Monday 6 February 2017

Patricia Piccinini

When it comes to art I'm quite traditional. I admire classic oil paintings of landscapes, representational portraits of people and statues of famous kings and queens etc. That being said I'm not averse to some non-naturalistic styles. Shamanic and psychedelic art fascinates me; painters like Neil Hague, Pablo Ameringo, and Alex Grey However I draw the line at dirty beds, dead cows and crucifixes in urine. Those famous "exhibits" are some of the milder horrors that lie within the deepest darkest vaults of the Tate Modern. I'm afraid I consider such works tasteless and meaningless. However occasionally a post-modern artwork comes along that makes me take a second look. Patricia Piccinini is a sculptress from Australia who not only has genuine talent, but produces creations that are remarkably thought-provoking; if no less macabre than her second-rate contemporaries. Her sculptures sometimes portray horrific surreal mutant figures; often human body parts arranged in a grotesque way. Seedling (2015) is a good example, see: Often she'll show strange animals that appear to be hybrids of two or more species, very often including human, like The Young Family (2002) The most disturbing of all Piccinini's images are ones which depict these aberrations alongside natural human figures such as Doubting Thomas (2008), and The Carrier (2012)

In 2016 Patricia Piccinini was employed by the Transport Accident Commission of Victoria as part of their "Towards Zero" campaign; to reduce road traffic accidents to the lowest figure they could achieve and make the roads as safe as possible. She had to imagine what the human body would look like if evolutionary natural selection over many generations favoured the ability to survive car crashes. The result was Graham (2016) This being is barely recognizable as human. It has an extremely robust frame, no neck and probably has bigger, thicker bones than natural humans. Such anatomy is necessary to withstand the forces of high-speed road collisions. It reminds me of a TV anti-smoking advert I saw as a child that gave me nightmares; the "world's first natural born smoker", see: I wonder where Patricia Piccinini gets her inspiration from. According to the Art Gallery of South Australia: "Piccinini vividly recalled a simultaneous revulsion and fascination at the time of her first foray into pseudo-eugenics when she created a lump-like creature from raw pigskin... While the impetus to experiment with the creation of synthetic life forms remains... (she) has an ambivalent attitude towards technology and she uses her artistic practice as a forum for discussion about how technology impacts upon life. She is keenly interested in how contemporary ideas of nature, the natural and the artificial are changing our society. Specific works have addressed concerns about biotechnology, such as gene therapy and ongoing research to map the human genome. She is also fascinated by the mechanisms of consumer culture." Does she know that, according to many witnesses and whistleblowers from secret government scientific facilities, entities similar to the ones she depicts actually exist? For example at the alleged Dulce Base, see: I know the existence of Dulce is highly questionable; however organizations like Project for the New American Century talk quite openly and seriously about the theoretical use of biotechnology for their purposes, see: Whatever the government talks about theoretically it is probably doing in secret. "Graham" would not only be the ideal organism to survive a car crash, he'd also make an excellent solider because his body might also be durable enough to survive bullets, explosions and the effects of other weapons. It is possible that Piccinini has come across some kind of information, somehow, about what is really going on in secret underground bases; perhaps at Pine Gap in her own country. Maybe she's even been influenced psychically. Then again, her artwork could simply be the product of her very fertile and clever, but also rather ghoulish, imagination.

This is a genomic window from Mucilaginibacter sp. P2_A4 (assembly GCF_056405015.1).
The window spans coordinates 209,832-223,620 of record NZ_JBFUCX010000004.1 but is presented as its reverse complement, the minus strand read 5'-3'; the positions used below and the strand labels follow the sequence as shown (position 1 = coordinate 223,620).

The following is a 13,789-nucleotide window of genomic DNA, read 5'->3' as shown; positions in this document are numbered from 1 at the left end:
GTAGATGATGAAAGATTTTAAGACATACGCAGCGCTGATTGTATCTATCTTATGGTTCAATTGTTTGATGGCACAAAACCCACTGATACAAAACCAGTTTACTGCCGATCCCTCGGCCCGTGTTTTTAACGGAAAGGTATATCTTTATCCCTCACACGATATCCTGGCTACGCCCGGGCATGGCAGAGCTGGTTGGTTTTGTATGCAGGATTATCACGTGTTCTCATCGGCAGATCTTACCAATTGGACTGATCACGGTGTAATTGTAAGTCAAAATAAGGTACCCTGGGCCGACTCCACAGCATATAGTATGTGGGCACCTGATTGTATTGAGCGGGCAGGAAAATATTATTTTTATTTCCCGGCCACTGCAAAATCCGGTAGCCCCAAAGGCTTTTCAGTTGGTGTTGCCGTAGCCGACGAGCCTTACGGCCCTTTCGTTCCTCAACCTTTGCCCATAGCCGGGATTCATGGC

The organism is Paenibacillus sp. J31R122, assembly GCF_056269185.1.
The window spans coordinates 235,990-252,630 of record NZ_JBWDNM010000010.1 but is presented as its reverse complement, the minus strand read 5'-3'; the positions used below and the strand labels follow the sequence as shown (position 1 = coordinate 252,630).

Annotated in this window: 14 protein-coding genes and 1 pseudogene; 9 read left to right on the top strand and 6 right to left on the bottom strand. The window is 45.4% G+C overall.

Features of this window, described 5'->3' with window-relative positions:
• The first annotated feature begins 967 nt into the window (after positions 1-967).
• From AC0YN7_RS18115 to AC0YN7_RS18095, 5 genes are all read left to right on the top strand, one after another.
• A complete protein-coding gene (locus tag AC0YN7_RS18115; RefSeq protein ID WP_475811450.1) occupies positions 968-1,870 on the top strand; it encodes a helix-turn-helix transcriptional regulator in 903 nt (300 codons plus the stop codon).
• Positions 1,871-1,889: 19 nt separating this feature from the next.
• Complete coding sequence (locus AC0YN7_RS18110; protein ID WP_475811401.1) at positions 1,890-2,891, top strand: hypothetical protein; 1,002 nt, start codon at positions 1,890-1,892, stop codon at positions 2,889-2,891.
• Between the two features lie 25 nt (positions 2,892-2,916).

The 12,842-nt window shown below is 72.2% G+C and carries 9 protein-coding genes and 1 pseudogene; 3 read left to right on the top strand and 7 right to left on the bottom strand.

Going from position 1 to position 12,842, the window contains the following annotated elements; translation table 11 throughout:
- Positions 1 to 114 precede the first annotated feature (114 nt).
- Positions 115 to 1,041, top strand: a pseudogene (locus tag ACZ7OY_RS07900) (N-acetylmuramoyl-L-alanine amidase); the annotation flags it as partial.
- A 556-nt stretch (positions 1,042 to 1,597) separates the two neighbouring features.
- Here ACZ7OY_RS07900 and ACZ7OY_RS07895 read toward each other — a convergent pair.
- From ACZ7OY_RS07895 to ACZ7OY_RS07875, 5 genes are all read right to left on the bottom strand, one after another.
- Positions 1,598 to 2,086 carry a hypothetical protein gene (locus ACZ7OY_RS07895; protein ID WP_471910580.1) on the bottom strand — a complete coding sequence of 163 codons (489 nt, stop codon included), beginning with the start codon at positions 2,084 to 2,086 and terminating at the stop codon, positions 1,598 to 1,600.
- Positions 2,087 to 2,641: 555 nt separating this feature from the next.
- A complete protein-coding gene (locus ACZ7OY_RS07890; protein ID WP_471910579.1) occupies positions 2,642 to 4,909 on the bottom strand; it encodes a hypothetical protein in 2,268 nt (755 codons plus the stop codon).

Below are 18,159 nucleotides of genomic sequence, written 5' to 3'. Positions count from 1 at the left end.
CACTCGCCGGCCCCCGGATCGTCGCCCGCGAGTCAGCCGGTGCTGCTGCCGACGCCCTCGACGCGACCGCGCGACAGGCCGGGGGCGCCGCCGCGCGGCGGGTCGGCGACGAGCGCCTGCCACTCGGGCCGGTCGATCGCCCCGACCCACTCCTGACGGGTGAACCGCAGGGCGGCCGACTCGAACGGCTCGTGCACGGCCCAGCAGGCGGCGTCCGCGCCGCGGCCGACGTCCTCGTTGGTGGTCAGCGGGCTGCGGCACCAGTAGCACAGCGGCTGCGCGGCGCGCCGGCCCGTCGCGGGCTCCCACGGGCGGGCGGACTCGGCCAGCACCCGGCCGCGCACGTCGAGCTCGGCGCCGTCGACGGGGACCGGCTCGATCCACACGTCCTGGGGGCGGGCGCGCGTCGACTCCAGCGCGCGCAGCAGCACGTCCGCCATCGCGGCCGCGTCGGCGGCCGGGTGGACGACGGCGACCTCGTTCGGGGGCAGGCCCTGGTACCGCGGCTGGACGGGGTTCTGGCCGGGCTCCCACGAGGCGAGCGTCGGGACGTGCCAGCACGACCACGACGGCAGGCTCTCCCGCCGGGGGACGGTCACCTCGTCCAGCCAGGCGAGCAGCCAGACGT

No comments: